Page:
NHL Notebook: Ottawa Senators sign Jake Sanderson to eight-year contract extension and candidates to bounce back from sophomore slumps

Photo credit:Sergei Belski-USA TODAY Sports
Zach Laing
10 months ago
The Ottawa Senators signed defenceman Jake Sanderson to an eight-year contract extension, the club announced Wednesday.
The deal sees the 21-year-old earn an AAV of $8.050-million per year — an eye popping deal for someone who has played just 77 games in the NHL. He has the draft status to warrant such a deal and he’s shown more than enough promise so far in his career with four goals and 32 points in his first season of NHL action.
And as Daily Faceoff’s Mike McKenna opined, it’s time to embrace these kinds of deals as a new norm.
Swing big, Pierre, because this Sanderson kid looks good and the salary cap is about to explode.
I’m sure that’s the advice Ottawa Senators GM Pierre Dorion received from his support staff in Canada’s capital. And I agree: defenseman Jake Sanderson’s new eight-year, $64.4 million contract – signed Wednesday – is a strong bet on a player that is just now scratching the surface of what he can do at the NHL level.
It’s taken me a while to get to this point. I’ve had a really hard time accepting contracts being handed out in advance of performance. Despite trying to be progressive in my own analysis, sometimes the old-school side of me wins out.
Remember when the New Jersey Devils gave big extensions to Nico Hischier and Jack Hughes? Both times I shook my head in disgust. I didn’t feel the players – in under two NHL seasons worth of work – had earned eight-year extensions north of $50 million.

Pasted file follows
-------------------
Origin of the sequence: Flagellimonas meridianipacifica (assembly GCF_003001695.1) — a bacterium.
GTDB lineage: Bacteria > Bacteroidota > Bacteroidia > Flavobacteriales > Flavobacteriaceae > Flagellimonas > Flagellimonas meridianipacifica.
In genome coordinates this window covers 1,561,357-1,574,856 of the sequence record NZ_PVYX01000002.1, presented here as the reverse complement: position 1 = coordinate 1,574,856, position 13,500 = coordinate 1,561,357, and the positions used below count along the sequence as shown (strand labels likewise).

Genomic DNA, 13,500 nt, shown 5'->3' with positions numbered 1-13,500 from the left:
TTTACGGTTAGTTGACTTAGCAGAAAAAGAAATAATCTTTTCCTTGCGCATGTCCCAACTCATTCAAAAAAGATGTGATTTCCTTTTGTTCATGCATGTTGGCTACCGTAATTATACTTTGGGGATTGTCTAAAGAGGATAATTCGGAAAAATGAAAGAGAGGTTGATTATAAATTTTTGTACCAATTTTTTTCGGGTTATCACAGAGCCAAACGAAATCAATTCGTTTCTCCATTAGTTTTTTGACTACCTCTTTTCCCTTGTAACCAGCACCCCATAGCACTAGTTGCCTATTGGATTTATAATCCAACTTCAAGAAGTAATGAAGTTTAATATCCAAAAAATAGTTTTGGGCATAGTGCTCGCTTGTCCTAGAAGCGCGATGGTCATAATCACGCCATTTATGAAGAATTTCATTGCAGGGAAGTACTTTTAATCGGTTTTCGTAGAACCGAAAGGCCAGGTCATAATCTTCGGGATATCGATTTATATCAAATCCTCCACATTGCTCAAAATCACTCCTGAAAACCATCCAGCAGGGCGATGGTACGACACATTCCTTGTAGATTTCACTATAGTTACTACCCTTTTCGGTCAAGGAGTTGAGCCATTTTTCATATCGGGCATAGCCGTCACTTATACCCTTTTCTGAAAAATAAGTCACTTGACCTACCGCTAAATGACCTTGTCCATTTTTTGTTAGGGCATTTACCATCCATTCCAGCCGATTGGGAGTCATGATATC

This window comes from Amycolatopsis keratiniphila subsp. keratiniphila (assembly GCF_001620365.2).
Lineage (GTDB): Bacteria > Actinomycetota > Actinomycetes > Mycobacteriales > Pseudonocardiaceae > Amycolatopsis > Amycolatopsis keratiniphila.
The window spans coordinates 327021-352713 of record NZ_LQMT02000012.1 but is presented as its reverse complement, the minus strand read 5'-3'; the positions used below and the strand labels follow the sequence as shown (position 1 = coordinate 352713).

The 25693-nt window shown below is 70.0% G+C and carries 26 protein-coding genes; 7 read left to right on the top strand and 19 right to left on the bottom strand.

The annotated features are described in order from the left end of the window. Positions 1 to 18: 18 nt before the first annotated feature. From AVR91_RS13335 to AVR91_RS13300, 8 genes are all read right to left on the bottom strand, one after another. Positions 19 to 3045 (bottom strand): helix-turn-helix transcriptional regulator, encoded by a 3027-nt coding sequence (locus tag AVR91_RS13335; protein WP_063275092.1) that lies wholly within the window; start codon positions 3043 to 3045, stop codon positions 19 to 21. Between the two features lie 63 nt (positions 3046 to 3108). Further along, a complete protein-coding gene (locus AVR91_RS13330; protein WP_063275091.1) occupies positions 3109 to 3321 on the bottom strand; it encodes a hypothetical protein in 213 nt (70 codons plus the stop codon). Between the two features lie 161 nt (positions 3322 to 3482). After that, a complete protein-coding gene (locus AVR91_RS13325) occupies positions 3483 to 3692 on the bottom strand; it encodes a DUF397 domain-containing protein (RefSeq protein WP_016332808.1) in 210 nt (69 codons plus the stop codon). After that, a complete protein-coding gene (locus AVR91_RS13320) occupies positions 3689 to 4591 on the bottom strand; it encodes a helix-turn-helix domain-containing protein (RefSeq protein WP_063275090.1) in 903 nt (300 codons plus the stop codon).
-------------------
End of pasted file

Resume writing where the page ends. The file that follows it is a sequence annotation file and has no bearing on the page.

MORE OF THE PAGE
But you know what? In retrospect, those contracts are now serious values for the Devils. It was smart business. Just like the eight-year, $66.8 million contract extension Senators forward Tim Stutzle signed in advance of the 2022-23 season.
I didn’t like that deal, either. Stutzle’s high watermark was just 58 points in a season – albeit at 20 years old. I knew he was good, but I wouldn’t have been willing to gamble upwards of $8 million a year on him.
But Dorion did, and the move already looks fantastic. Stutzle put up 90 points last year and tucked 39 goals. He’s improved defensively and at 21 years of age is a star player Ottawa can count on for years to come.
Simply put: I’ve been too stubborn to embrace calculated risks like the aforementioned contracts. I was wrong on Stutzle, Hughes, and Hischier. Which is why I’m all-in on the deal Sanderson just inked with the Senators.


Who will break out of sophomore slumps?

The idea of sophomore slumps is a contentious idea. On one hand, some people don’t think they exist, while the other sees people staunchly believe it.
In my eyes, there’s more than enough evidence over the years and over multiple sports that this is, in fact, a thing.
And on Thursday, Daily Faceoff’s Steven Ellis looked at five players looking to bounce back from ones of their own: Lucas Raymond, Tanner Jeannot, Anton Lundell, Cole Sillinger, and Alexandre Carrier.
Here’s what he wrote about Jeannot:
The Bolts swung for the fences when they acquired Jeannot, trading five picks and defenseman Cal Foote to Nashville to bring him over for the playoff run. Jeannot struggled with just five goals and 14 points in 56 games with Nashville, but the hope was he’d find the form that saw him score 24 goals and 41 points the year before. Instead, he had just one goal and four points in 20 regular season games and had nothing to show for in three playoff outings with Tampa. The team signed him to a two-year extension at $2.665 million, which, if he was to hit 40 points again, would be an excellent steal. Jeannot is a physical player with 239 career penalty minutes in 172 games. Now, entering his third full NHL season, we’ll see if he can find the old magic again. If there’s any team that can turn a player’s career around, it’s Tampa.

Zach Laing is the Nation Network’s news director and senior columnist. He can be followed on Twitter at @zjlaing, or reached by email at zach@oilersnation.com.

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